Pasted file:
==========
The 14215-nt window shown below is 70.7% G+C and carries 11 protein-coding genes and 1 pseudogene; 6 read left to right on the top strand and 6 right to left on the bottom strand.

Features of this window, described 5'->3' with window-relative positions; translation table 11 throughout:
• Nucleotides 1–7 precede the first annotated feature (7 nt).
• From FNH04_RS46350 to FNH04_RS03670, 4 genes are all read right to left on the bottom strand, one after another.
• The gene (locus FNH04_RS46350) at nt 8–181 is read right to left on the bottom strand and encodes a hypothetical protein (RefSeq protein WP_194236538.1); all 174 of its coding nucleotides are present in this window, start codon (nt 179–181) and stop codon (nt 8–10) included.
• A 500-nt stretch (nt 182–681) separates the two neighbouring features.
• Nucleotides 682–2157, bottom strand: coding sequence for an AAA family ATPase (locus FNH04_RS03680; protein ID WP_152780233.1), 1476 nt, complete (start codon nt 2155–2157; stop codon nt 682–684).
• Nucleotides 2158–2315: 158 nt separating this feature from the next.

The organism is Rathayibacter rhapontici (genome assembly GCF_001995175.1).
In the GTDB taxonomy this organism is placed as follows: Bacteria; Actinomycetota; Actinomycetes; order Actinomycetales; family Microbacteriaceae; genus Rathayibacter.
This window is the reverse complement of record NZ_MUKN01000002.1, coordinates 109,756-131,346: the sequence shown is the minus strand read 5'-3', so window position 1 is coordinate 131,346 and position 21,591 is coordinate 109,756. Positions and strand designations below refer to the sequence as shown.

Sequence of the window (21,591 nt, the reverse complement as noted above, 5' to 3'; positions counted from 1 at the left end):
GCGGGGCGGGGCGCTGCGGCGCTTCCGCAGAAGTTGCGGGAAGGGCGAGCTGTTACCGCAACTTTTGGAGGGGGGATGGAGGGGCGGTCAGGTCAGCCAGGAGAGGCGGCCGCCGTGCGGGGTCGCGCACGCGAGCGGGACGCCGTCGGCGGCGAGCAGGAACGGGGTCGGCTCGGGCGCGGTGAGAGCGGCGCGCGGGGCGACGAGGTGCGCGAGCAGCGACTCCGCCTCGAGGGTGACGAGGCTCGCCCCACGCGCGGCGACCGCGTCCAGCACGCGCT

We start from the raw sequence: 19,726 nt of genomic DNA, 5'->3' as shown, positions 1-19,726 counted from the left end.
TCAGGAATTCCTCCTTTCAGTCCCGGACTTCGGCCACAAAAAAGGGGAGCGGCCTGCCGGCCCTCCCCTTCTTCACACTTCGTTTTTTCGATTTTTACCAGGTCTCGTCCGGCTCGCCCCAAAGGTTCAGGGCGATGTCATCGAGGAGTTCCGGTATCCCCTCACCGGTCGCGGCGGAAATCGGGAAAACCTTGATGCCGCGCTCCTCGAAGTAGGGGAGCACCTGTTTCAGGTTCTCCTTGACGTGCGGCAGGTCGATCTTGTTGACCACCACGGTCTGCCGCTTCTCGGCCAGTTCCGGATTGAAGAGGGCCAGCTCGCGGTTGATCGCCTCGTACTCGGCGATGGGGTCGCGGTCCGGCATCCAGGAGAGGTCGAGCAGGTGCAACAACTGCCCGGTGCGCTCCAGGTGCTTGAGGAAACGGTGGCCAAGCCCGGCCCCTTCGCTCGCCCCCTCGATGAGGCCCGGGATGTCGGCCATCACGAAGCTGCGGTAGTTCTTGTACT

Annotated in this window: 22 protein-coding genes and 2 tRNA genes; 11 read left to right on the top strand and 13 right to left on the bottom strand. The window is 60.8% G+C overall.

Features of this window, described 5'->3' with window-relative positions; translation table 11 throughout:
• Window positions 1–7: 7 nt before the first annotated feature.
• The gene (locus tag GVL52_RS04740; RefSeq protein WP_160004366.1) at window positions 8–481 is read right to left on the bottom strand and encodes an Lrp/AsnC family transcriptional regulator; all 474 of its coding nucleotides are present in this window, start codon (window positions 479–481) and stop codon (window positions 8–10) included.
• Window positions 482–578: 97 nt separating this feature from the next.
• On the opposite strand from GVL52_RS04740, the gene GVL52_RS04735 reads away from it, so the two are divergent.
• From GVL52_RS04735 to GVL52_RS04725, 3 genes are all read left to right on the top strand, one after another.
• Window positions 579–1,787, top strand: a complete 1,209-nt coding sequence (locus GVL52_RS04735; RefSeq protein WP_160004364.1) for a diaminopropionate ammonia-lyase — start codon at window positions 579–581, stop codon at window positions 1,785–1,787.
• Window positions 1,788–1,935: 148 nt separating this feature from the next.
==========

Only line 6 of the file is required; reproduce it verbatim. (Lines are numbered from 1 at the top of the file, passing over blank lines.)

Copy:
• A 500-nt stretch (nt 182–681) separates the two neighbouring features.